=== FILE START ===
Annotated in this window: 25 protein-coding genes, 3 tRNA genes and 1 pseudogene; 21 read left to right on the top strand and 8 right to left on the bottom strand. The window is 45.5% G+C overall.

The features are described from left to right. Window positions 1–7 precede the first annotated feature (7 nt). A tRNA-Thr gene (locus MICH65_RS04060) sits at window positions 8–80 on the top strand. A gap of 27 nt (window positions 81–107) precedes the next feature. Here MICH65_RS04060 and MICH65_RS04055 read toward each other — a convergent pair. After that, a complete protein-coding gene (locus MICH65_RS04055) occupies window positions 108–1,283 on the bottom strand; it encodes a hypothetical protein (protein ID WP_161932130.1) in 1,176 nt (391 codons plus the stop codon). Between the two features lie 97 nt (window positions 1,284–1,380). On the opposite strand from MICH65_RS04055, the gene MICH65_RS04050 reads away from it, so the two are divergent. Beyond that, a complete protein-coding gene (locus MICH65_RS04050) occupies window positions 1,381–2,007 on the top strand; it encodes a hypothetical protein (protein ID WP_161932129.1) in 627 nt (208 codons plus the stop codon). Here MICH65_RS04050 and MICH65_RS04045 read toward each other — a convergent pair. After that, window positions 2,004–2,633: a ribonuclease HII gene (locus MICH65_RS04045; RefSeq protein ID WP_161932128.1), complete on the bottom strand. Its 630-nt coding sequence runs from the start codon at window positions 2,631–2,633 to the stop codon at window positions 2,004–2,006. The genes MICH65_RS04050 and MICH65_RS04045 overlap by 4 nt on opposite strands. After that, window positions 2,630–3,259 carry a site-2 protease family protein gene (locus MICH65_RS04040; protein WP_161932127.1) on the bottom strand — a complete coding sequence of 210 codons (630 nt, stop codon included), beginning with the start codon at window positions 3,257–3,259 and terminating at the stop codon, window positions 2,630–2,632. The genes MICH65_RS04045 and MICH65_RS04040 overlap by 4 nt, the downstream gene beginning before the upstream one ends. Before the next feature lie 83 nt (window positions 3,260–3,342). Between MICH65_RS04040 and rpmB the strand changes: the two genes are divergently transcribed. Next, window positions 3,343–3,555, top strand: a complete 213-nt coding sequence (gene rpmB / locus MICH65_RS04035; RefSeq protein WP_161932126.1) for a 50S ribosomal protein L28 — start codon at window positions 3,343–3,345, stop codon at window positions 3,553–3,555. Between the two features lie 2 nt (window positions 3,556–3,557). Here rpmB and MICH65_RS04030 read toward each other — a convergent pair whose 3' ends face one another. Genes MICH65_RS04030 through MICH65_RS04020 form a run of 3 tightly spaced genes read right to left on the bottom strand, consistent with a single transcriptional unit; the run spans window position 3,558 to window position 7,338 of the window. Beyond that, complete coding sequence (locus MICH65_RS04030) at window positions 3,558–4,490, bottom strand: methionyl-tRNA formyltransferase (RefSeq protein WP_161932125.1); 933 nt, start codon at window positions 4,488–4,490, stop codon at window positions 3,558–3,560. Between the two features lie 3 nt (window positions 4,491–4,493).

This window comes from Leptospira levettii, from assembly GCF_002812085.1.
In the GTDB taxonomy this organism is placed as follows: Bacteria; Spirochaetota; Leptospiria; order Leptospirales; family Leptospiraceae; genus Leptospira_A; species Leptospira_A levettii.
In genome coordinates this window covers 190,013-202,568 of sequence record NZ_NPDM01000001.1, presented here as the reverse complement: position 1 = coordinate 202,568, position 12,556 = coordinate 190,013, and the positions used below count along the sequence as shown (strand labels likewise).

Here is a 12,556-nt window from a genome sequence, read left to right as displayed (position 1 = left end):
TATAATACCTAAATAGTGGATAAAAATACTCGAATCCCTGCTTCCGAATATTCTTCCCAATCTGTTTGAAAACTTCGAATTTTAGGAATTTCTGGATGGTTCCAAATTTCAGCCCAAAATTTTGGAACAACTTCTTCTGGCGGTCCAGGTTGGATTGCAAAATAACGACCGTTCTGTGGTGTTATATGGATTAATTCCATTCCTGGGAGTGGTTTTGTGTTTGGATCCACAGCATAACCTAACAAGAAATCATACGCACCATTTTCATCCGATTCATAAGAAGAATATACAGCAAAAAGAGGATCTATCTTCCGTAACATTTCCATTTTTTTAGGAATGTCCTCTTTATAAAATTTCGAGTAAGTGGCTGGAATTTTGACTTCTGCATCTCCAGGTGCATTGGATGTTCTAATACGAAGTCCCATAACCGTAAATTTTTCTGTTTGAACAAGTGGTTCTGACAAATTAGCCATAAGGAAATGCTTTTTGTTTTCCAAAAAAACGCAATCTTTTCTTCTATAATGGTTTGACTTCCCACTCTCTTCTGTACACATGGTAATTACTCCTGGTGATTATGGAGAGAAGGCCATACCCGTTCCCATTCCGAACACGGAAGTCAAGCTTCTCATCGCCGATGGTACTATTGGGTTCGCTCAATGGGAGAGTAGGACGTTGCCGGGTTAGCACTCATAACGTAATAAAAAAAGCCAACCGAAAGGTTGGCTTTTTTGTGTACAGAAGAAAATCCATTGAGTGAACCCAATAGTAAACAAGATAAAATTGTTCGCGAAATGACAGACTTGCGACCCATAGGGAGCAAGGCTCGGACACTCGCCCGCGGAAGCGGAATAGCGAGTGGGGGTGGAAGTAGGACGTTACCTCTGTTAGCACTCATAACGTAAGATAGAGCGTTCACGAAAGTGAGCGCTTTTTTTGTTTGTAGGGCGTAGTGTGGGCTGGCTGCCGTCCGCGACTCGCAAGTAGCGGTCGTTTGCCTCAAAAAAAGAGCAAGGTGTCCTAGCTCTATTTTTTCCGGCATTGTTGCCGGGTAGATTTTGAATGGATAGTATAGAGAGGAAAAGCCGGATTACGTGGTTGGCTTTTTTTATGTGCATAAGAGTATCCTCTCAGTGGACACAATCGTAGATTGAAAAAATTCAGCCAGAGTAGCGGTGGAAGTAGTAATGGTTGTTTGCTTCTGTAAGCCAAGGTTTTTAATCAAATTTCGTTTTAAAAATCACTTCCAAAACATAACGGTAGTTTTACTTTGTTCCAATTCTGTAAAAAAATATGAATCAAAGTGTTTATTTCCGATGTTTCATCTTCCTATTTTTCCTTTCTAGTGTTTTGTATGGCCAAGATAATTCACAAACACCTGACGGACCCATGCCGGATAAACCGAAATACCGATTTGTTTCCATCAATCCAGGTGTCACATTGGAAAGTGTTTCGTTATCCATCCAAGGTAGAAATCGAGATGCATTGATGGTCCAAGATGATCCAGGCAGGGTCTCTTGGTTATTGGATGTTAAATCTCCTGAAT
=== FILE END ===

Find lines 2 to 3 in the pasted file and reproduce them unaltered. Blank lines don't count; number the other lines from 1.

The features are described from left to right. Window positions 1–7 precede the first annotated feature (7 nt). A tRNA-Thr gene (locus MICH65_RS04060) sits at window positions 8–80 on the top strand. A gap of 27 nt (window positions 81–107) precedes the next feature. Here MICH65_RS04060 and MICH65_RS04055 read toward each other — a convergent pair. After that, a complete protein-coding gene (locus MICH65_RS04055) occupies window positions 108–1,283 on the bottom strand; it encodes a hypothetical protein (protein ID WP_161932130.1) in 1,176 nt (391 codons plus the stop codon). Between the two features lie 97 nt (window positions 1,284–1,380). On the opposite strand from MICH65_RS04055, the gene MICH65_RS04050 reads away from it, so the two are divergent. Beyond that, a complete protein-coding gene (locus MICH65_RS04050) occupies window positions 1,381–2,007 on the top strand; it encodes a hypothetical protein (protein ID WP_161932129.1) in 627 nt (208 codons plus the stop codon). Here MICH65_RS04050 and MICH65_RS04045 read toward each other — a convergent pair. After that, window positions 2,004–2,633: a ribonuclease HII gene (locus MICH65_RS04045; RefSeq protein ID WP_161932128.1), complete on the bottom strand. Its 630-nt coding sequence runs from the start codon at window positions 2,631–2,633 to the stop codon at window positions 2,004–2,006. The genes MICH65_RS04050 and MICH65_RS04045 overlap by 4 nt on opposite strands. After that, window positions 2,630–3,259 carry a site-2 protease family protein gene (locus MICH65_RS04040; protein WP_161932127.1) on the bottom strand — a complete coding sequence of 210 codons (630 nt, stop codon included), beginning with the start codon at window positions 3,257–3,259 and terminating at the stop codon, window positions 2,630–2,632. The genes MICH65_RS04045 and MICH65_RS04040 overlap by 4 nt, the downstream gene beginning before the upstream one ends. Before the next feature lie 83 nt (window positions 3,260–3,342). Between MICH65_RS04040 and rpmB the strand changes: the two genes are divergently transcribed. Next, window positions 3,343–3,555, top strand: a complete 213-nt coding sequence (gene rpmB / locus MICH65_RS04035; RefSeq protein WP_161932126.1) for a 50S ribosomal protein L28 — start codon at window positions 3,343–3,345, stop codon at window positions 3,553–3,555. Between the two features lie 2 nt (window positions 3,556–3,557). Here rpmB and MICH65_RS04030 read toward each other — a convergent pair whose 3' ends face one another. Genes MICH65_RS04030 through MICH65_RS04020 form a run of 3 tightly spaced genes read right to left on the bottom strand, consistent with a single transcriptional unit; the run spans window position 3,558 to window position 7,338 of the window. Beyond that, complete coding sequence (locus MICH65_RS04030) at window positions 3,558–4,490, bottom strand: methionyl-tRNA formyltransferase (RefSeq protein WP_161932125.1); 933 nt, start codon at window positions 4,488–4,490, stop codon at window positions 3,558–3,560. Between the two features lie 3 nt (window positions 4,491–4,493).

This window comes from Leptospira levettii, from assembly GCF_002812085.1.